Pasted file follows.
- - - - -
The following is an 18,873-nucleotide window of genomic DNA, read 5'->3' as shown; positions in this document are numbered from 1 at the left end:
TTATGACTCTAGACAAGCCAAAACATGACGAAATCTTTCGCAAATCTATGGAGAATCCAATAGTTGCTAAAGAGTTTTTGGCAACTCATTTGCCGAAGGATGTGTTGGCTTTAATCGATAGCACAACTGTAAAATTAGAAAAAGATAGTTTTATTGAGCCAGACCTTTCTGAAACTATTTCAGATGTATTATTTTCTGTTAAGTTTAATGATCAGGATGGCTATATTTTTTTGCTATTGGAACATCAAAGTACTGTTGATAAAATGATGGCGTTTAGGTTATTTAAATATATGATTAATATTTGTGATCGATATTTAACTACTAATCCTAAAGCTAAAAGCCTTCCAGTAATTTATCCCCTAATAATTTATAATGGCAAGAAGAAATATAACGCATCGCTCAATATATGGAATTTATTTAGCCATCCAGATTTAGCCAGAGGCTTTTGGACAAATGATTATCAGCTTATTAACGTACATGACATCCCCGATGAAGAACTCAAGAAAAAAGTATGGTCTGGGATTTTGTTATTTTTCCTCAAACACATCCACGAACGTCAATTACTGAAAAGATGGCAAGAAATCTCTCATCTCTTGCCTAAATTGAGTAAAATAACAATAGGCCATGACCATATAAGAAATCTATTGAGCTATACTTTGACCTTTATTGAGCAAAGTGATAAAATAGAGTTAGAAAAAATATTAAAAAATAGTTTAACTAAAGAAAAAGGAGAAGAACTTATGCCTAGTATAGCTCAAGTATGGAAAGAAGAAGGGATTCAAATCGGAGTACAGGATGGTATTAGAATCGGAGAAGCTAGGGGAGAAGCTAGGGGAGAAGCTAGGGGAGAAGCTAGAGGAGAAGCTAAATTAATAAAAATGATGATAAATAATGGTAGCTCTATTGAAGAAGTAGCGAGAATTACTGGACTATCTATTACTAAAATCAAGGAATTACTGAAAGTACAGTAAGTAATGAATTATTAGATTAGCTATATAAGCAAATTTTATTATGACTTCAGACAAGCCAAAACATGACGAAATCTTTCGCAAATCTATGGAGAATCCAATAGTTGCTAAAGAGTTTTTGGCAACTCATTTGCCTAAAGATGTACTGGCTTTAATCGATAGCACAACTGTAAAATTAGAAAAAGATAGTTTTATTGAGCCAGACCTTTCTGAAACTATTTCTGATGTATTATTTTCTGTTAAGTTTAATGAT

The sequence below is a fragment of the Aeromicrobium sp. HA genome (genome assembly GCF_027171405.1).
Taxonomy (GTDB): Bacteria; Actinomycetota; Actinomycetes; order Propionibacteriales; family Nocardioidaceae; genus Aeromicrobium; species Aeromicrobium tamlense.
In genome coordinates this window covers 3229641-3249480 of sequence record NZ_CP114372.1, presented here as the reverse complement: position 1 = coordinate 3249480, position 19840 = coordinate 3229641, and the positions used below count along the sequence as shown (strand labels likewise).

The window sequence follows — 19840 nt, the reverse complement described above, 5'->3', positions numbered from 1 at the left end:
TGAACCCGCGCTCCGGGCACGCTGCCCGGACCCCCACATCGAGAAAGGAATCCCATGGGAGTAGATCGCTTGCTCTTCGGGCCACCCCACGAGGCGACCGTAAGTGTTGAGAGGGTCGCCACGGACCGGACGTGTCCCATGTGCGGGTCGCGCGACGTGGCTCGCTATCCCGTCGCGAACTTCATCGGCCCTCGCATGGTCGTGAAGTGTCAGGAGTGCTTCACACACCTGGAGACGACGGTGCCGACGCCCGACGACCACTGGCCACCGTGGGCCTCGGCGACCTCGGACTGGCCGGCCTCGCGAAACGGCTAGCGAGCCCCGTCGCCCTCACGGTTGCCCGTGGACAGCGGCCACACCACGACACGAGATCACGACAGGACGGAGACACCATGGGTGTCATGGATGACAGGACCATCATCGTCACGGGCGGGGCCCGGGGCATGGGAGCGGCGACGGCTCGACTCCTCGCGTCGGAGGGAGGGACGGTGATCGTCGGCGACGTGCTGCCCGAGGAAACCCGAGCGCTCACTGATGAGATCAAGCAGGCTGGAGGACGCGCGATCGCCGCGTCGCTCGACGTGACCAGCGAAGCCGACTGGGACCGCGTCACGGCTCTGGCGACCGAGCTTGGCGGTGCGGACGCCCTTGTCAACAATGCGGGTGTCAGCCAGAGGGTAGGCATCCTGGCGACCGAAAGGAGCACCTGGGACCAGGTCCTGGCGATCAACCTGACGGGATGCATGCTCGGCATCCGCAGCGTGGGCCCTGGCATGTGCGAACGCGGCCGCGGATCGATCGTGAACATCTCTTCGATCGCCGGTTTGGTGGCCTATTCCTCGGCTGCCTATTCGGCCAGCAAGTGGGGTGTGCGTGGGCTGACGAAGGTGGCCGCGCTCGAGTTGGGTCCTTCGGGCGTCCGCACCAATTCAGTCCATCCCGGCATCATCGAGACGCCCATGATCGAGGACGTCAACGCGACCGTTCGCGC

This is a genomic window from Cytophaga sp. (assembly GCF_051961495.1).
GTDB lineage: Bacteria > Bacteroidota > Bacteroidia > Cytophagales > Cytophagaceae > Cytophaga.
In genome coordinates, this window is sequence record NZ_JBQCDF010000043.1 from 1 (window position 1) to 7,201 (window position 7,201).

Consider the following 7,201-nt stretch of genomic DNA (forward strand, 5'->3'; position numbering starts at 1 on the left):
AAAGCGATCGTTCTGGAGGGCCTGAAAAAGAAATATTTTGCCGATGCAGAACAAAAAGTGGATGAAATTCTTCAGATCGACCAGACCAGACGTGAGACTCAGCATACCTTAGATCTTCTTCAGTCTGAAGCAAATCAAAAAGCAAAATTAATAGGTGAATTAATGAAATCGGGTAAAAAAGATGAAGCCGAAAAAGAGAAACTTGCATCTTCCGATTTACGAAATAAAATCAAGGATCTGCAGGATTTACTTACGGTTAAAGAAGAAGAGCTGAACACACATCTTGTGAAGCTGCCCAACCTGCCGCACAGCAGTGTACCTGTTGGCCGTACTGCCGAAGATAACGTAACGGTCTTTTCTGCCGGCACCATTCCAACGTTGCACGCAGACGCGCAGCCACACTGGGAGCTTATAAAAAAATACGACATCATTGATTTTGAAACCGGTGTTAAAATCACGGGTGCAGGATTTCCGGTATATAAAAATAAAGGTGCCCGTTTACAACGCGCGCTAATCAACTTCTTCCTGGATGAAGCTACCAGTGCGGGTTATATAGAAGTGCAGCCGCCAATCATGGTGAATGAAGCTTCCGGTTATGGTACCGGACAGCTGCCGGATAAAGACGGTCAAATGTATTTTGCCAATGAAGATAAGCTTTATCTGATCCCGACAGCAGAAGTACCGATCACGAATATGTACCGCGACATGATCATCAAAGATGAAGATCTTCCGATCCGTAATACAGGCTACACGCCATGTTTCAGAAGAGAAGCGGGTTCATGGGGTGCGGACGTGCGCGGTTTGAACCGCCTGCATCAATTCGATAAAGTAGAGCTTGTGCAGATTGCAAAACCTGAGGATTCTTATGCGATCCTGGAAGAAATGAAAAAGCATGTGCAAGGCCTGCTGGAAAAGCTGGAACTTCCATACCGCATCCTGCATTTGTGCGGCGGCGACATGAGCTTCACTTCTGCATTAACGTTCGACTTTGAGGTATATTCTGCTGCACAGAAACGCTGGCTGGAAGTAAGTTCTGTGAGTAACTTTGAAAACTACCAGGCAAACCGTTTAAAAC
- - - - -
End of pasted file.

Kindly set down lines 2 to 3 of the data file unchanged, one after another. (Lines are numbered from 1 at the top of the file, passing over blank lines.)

TTATGACTCTAGACAAGCCAAAACATGACGAAATCTTTCGCAAATCTATGGAGAATCCAATAGTTGCTAAAGAGTTTTTGGCAACTCATTTGCCGAAGGATGTGTTGGCTTTAATCGATAGCACAACTGTAAAATTAGAAAAAGATAGTTTTATTGAGCCAGACCTTTCTGAAACTATTTCAGATGTATTATTTTCTGTTAAGTTTAATGATCAGGATGGCTATATTTTTTTGCTATTGGAACATCAAAGTACTGTTGATAAAATGATGGCGTTTAGGTTATTTAAATATATGATTAATATTTGTGATCGATATTTAACTACTAATCCTAAAGCTAAAAGCCTTCCAGTAATTTATCCCCTAATAATTTATAATGGCAAGAAGAAATATAACGCATCGCTCAATATATGGAATTTATTTAGCCATCCAGATTTAGCCAGAGGCTTTTGGACAAATGATTATCAGCTTATTAACGTACATGACATCCCCGATGAAGAACTCAAGAAAAAAGTATGGTCTGGGATTTTGTTATTTTTCCTCAAACACATCCACGAACGTCAATTACTGAAAAGATGGCAAGAAATCTCTCATCTCTTGCCTAAATTGAGTAAAATAACAATAGGCCATGACCATATAAGAAATCTATTGAGCTATACTTTGACCTTTATTGAGCAAAGTGATAAAATAGAGTTAGAAAAAATATTAAAAAATAGTTTAACTAAAGAAAAAGGAGAAGAACTTATGCCTAGTATAGCTCAAGTATGGAAAGAAGAAGGGATTCAAATCGGAGTACAGGATGGTATTAGAATCGGAGAAGCTAGGGGAGAAGCTAGGGGAGAAGCTAGGGGAGAAGCTAGAGGAGAAGCTAAATTAATAAAAATGATGATAAATAATGGTAGCTCTATTGAAGAAGTAGCGAGAATTACTGGACTATCTATTACTAAAATCAAGGAATTACTGAAAGTACAGTAAGTAATGAATTATTAGATTAGCTATATAAGCAAATTTTATTATGACTTCAGACAAGCCAAAACATGACGAAATCTTTCGCAAATCTATGGAGAATCCAATAGTTGCTAAAGAGTTTTTGGCAACTCATTTGCCTAAAGATGTACTGGCTTTAATCGATAGCACAACTGTAAAATTAGAAAAAGATAGTTTTATTGAGCCAGACCTTTCTGAAACTATTTCTGATGTATTATTTTCTGTTAAGTTTAATGAT

The sequence below is a fragment of the Aeromicrobium sp. HA genome (genome assembly GCF_027171405.1).